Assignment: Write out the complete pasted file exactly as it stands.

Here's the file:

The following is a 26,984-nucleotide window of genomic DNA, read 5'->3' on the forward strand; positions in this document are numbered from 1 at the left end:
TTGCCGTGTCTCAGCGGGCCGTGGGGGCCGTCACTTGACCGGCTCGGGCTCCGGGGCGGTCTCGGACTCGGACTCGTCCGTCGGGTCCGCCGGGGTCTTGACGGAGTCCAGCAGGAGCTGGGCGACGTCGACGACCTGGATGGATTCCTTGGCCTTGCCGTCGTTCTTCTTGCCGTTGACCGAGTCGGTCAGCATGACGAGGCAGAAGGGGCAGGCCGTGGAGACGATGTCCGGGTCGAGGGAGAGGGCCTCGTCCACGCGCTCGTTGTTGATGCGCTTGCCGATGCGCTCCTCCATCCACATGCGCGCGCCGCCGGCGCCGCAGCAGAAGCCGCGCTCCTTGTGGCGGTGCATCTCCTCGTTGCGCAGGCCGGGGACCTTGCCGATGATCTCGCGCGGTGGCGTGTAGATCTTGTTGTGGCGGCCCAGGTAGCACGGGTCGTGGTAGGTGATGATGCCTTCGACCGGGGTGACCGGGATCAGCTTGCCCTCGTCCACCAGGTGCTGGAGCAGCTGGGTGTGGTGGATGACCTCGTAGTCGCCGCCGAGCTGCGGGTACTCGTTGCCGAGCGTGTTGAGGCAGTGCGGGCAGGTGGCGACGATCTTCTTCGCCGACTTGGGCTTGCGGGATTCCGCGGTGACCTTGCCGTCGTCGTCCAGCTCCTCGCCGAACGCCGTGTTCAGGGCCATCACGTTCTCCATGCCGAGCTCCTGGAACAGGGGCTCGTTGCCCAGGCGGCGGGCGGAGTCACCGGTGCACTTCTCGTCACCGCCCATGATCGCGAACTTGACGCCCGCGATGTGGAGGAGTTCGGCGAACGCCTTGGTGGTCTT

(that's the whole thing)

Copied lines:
The following is a 26,984-nucleotide window of genomic DNA, read 5'->3' on the forward strand; positions in this document are numbered from 1 at the left end:
TTGCCGTGTCTCAGCGGGCCGTGGGGGCCGTCACTTGACCGGCTCGGGCTCCGGGGCGGTCTCGGACTCGGACTCGTCCGTCGGGTCCGCCGGGGTCTTGACGGAGTCCAGCAGGAGCTGGGCGACGTCGACGACCTGGATGGATTCCTTGGCCTTGCCGTCGTTCTTCTTGCCGTTGACCGAGTCGGTCAGCATGACGAGGCAGAAGGGGCAGGCCGTGGAGACGATGTCCGGGTCGAGGGAGAGGGCCTCGTCCACGCGCTCGTTGTTGATGCGCTTGCCGATGCGCTCCTCCATCCACATGCGCGCGCCGCCGGCGCCGCAGCAGAAGCCGCGCTCCTTGTGGCGGTGCATCTCCTCGTTGCGCAGGCCGGGGACCTTGCCGATGATCTCGCGCGGTGGCGTGTAGATCTTGTTGTGGCGGCCCAGGTAGCACGGGTCGTGGTAGGTGATGATGCCTTCGACCGGGGTGACCGGGATCAGCTTGCCCTCGTCCACCAGGTGCTGGAGCAGCTGGGTGTGGTGGATGACCTCGTAGTCGCCGCCGAGCTGCGGGTACTCGTTGCCGAGCGTGTTGAGGCAGTGCGGGCAGGTGGCGACGATCTTCTTCGCCGACTTGGGCTTGCGGGATTCCGCGGTGACCTTGCCGTCGTCGTCCAGCTCCTCGCCGAACGCCGTGTTCAGGGCCATCACGTTCTCCATGCCGAGCTCCTGGAACAGGGGCTCGTTGCCCAGGCGGCGGGCGGAGTCACCGGTGCACTTCTCGTCACCGCCCATGATCGCGAACTTGACGCCCGCGATGTGGAGGAGTTCGGCGAACGCCTTGGTGGTCTT